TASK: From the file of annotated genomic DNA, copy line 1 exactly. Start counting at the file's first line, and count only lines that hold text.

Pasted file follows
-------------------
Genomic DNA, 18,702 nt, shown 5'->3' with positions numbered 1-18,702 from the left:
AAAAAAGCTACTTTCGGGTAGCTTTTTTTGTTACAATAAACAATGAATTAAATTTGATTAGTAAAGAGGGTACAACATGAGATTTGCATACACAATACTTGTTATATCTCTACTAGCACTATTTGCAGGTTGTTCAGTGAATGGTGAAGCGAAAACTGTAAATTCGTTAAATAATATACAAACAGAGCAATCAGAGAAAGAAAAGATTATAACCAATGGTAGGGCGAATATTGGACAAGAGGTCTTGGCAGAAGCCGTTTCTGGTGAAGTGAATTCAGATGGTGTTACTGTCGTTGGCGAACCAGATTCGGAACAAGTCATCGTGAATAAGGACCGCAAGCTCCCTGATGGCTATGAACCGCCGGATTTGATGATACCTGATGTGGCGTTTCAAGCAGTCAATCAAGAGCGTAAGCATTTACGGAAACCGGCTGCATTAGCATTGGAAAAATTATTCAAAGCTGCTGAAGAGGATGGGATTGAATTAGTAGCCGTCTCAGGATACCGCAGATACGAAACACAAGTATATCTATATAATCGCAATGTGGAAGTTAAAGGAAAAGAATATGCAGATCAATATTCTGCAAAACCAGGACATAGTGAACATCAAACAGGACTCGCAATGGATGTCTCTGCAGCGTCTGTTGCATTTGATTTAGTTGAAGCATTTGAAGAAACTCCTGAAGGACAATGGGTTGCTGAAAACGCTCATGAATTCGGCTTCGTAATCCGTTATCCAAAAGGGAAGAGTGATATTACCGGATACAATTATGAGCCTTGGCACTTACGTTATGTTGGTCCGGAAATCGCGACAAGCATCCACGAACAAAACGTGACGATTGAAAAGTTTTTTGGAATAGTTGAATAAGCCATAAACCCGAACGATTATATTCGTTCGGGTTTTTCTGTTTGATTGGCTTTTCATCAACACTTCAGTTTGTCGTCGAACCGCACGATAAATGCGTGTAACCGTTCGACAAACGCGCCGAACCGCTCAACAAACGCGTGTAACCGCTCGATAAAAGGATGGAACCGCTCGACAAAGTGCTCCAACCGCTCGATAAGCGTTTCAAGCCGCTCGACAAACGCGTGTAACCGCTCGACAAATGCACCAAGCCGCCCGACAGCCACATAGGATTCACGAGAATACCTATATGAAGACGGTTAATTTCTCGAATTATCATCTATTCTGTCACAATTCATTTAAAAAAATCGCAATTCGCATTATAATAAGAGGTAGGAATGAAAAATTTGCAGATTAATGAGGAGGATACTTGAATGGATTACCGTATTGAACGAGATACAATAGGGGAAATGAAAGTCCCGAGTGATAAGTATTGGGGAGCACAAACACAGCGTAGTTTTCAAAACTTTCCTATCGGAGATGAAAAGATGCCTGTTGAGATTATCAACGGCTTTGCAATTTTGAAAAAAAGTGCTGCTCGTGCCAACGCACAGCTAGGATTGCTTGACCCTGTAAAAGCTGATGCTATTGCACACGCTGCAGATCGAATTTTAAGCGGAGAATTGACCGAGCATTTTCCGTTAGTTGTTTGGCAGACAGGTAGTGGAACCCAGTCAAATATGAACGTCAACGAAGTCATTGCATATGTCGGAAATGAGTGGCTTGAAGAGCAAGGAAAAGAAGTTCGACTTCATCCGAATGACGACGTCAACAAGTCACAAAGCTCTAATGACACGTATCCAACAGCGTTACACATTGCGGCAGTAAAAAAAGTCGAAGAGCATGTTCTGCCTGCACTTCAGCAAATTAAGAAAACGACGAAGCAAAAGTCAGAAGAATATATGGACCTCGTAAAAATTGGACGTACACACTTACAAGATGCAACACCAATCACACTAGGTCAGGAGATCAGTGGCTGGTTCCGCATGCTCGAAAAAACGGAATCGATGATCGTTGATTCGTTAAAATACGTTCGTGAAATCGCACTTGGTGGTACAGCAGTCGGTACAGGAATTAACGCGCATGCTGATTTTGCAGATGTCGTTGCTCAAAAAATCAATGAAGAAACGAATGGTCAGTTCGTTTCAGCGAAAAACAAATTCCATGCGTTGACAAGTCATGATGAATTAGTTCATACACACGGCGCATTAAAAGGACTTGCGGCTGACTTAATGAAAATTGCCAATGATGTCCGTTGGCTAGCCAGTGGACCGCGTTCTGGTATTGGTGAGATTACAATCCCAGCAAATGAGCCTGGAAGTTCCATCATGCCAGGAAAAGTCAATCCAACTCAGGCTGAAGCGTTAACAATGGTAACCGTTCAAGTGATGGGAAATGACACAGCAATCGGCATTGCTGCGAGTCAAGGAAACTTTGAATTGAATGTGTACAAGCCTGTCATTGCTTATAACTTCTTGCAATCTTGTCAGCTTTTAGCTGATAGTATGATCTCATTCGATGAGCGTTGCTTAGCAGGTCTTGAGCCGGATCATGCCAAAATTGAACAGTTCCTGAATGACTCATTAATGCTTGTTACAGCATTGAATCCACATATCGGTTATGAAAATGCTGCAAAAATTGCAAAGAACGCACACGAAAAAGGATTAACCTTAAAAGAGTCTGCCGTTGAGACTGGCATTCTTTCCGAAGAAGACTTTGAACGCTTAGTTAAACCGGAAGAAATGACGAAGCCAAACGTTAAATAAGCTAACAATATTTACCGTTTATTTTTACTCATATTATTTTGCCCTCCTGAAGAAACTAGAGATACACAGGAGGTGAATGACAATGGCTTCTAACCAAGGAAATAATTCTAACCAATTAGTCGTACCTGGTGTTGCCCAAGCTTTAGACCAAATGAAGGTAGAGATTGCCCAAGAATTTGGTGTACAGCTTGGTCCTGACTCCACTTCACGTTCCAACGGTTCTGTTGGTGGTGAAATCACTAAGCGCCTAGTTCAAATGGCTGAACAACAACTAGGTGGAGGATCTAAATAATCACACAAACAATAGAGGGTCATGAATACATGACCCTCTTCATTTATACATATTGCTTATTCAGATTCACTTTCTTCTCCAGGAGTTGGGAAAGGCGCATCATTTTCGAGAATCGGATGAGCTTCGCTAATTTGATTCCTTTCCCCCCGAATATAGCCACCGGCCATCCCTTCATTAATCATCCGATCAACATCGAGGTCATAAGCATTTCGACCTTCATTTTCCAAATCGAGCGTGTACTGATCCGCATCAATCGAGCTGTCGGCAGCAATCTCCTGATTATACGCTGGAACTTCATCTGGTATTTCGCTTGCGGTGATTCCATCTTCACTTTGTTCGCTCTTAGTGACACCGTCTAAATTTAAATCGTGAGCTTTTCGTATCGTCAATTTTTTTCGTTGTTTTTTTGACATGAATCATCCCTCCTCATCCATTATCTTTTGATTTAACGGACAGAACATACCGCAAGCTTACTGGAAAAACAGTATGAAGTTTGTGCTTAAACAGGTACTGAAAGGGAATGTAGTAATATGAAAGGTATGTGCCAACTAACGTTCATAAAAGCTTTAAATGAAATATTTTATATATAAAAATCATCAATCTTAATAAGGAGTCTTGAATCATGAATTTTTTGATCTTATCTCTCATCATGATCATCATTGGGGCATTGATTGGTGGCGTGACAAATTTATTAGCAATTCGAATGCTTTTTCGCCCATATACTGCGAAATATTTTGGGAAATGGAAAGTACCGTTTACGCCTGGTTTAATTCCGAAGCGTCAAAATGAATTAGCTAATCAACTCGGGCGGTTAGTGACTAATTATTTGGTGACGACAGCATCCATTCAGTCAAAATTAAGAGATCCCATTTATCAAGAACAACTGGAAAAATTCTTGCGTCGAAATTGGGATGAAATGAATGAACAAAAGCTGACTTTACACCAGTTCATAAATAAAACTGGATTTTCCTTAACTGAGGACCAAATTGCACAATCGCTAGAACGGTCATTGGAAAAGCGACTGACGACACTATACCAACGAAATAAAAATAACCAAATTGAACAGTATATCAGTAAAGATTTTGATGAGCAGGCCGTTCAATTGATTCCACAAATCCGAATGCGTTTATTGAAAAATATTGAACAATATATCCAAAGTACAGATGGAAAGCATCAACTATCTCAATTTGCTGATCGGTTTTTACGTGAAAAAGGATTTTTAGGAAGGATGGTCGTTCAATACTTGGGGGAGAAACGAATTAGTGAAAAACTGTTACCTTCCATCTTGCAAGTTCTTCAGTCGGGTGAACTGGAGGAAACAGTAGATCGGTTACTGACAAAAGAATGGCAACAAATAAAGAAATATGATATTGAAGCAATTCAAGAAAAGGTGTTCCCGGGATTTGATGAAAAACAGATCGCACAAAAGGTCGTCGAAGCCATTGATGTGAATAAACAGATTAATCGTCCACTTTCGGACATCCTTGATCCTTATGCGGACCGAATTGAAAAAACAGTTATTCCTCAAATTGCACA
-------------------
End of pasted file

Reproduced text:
Genomic DNA, 18,702 nt, shown 5'->3' with positions numbered 1-18,702 from the left: